Occlusal reduction: Does it reduce post endodontic pain?


Pain following root canal treatment is reported in 3-58% of cases and is an important concern to both patients and clinicians.  Pre and post-operative medication, occlusal reduction and a range of operative techniques including irrigant solutions, intra-canal medication, rotary instrument use etc have been suggested as methods of mitigating post endodontic pain.

The aim of this review was to assess the effect of occlusal reduction on post-operative pain following root canal treatment.


Searches were conducted in the Medline/PubMed, Dentistry & Oral Sciences Source (DOSS) and the Cochrane Library databases. Randomised clinical trials (RCTs) assessing the effect of occlusal reduction (OR) on post-operative pain in adult patients whilst performing root canal treatment in teeth diagnosed with irreversible pulpitis or apical periodontitis were considered.Only studies measuring pain after at least 6 hours using a visual analogue scale (VAS) and published in an English or Latin alphabet languages were included.

Two reviewers screened the studies with data being extracted independently. Risk of bias was also assessed independently by two reviewers using the Cochrane risk of bias tool (RoB2). The standardised mean difference (SMD) between the groups (with or without occlusal reduction) was estimated using a random effects meta-analysis.  The certainty of the evidence was assessed using the GRADE approach.


  • 7 studies were included with 3 contributing to the meta-analysis.
  • 3 studies were considered to be at low risk of bias, 1 at high risk and 3 at unclear risk.
  • Narrative summary of the included studies suggests a reduction in pain with OR; 4 studies reported that OR did not significantly reduce post-operative pain with 3 studies reporting a beneficial effect.
  • Meta-analysis (3 studies 762 patients) showed that OR reduced post-operative pain at 6 days; SMD= 1.10 (95%CI; 2.06, 0.15).
  • Using the GRADE approach, the certainty of the evidence was assessed as ‘very low’.


The authors concluded: –

Occlusal reduction (OR) after root canal treatment likely reduces post-operative pain associated with teeth diagnosed with irreversible pulpitis and symptomatic apical periodontitis, in particular at 6- day follow-up in cases of irreversible pulpitis. However, OR has limited effect on pain reduction within the first 24 h after treatment. This review highlights the need for further high-quality studies in order to better understand the role of OR after root canal instrumentation for the different pulpal and periapical diagnoses and subsequently provide more robust recommendations for clinical practice.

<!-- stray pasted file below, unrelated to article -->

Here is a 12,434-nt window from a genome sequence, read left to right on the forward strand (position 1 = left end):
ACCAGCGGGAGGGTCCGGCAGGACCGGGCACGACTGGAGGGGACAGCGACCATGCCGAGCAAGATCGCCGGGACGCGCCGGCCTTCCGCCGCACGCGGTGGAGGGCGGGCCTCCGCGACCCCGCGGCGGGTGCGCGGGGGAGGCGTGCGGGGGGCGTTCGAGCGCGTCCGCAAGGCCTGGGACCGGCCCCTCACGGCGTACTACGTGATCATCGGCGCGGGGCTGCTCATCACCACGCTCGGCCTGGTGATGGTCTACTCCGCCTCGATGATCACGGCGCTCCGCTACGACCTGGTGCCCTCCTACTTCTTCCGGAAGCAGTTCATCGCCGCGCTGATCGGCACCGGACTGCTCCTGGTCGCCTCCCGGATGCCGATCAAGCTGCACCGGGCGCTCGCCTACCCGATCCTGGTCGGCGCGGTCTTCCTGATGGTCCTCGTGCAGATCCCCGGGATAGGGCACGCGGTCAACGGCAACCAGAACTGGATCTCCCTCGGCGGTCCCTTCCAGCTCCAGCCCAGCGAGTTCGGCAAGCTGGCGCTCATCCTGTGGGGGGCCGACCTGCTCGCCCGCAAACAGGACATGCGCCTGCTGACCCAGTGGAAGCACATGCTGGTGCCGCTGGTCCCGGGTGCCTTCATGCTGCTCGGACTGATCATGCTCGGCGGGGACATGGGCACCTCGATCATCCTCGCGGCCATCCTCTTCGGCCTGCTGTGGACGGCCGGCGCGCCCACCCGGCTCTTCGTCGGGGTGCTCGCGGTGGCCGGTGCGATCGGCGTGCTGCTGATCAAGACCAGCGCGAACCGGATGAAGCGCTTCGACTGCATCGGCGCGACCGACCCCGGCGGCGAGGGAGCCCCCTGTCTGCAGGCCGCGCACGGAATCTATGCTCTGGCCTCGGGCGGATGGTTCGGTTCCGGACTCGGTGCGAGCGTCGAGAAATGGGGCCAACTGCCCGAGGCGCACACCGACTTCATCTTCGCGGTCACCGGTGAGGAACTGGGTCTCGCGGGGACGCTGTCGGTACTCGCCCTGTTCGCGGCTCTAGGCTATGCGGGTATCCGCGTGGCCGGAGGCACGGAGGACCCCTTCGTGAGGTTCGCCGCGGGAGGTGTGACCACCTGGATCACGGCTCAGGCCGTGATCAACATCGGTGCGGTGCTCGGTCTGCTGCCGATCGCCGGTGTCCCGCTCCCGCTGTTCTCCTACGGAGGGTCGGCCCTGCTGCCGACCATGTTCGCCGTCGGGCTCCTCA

We covered this topic earlier in the year in a review by Shamszadeh et al (Dental Elf – 31st Jan 2020). That review included 6 RCTs and reported on the difference in pain from 12-72 hrs post operatively. The current review focuses on pain after 6 days including only studies that used a VAS to assess pain. Only 2 studies are common to both reviews with a third study included in the Shamszadeh review being excluded from this new review as a VAS was not used. The Shamszadeh review reported on pain at 12, 24, 48 and 72 hours suggesting no benefit from OR until 72 hours post-operatively.

The quality of the included studies in both reviews  is limited so the findings should be interpreted with caution. The authors highlight potential variation in selection criteria and a range of potential confounders that may influence the outcomes including use of pre-operative analgesia or cortico-steroids, level of pre-operative pain, accuracy of diagnosis, differences in root canal protocols and tooth preparation etc. High quality well reported studies of appropriate size and following recognised international standards and using common outcome standards to assist future comparative studies would help provide better evidence.


Primary Paper

Nguyen D, Nagendrababu V, Pulikkotil SJ, Rossi-Fedele G. Effect of occlusal reduction on postendodontic pain: A systematic review and meta-analysis of randomised clinical trials. Aust Endod J. 2020;46(2):282-294. doi:10.1111/aej.12380

Review protocol on PROSPERO

Other references

Dental Elf – 31st Jan 2020

Post-endodontic pain: Is it reduced by occlusal reduction?



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